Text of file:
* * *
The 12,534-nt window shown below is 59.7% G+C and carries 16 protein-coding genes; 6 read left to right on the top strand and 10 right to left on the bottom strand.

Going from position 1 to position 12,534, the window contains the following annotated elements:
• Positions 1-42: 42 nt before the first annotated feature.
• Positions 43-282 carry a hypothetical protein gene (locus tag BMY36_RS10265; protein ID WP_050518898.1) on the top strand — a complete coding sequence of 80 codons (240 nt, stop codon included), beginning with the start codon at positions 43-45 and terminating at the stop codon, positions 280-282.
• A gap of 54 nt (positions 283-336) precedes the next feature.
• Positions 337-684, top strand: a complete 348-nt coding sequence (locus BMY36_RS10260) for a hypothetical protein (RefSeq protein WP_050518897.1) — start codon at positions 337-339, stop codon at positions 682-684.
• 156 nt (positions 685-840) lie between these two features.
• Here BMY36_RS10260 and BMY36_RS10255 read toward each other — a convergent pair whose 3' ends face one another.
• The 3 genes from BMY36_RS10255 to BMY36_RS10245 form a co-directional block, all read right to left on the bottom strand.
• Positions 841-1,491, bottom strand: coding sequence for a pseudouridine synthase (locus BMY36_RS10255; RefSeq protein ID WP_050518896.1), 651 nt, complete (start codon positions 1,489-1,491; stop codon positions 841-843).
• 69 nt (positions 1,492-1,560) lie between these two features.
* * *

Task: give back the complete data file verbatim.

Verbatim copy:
The 12,534-nt window shown below is 59.7% G+C and carries 16 protein-coding genes; 6 read left to right on the top strand and 10 right to left on the bottom strand.

Going from position 1 to position 12,534, the window contains the following annotated elements:
• Positions 1-42: 42 nt before the first annotated feature.
• Positions 43-282 carry a hypothetical protein gene (locus tag BMY36_RS10265; protein ID WP_050518898.1) on the top strand — a complete coding sequence of 80 codons (240 nt, stop codon included), beginning with the start codon at positions 43-45 and terminating at the stop codon, positions 280-282.
• A gap of 54 nt (positions 283-336) precedes the next feature.
• Positions 337-684, top strand: a complete 348-nt coding sequence (locus BMY36_RS10260) for a hypothetical protein (RefSeq protein WP_050518897.1) — start codon at positions 337-339, stop codon at positions 682-684.
• 156 nt (positions 685-840) lie between these two features.
• Here BMY36_RS10260 and BMY36_RS10255 read toward each other — a convergent pair whose 3' ends face one another.
• The 3 genes from BMY36_RS10255 to BMY36_RS10245 form a co-directional block, all read right to left on the bottom strand.
• Positions 841-1,491, bottom strand: coding sequence for a pseudouridine synthase (locus BMY36_RS10255; RefSeq protein ID WP_050518896.1), 651 nt, complete (start codon positions 1,489-1,491; stop codon positions 841-843).
• 69 nt (positions 1,492-1,560) lie between these two features.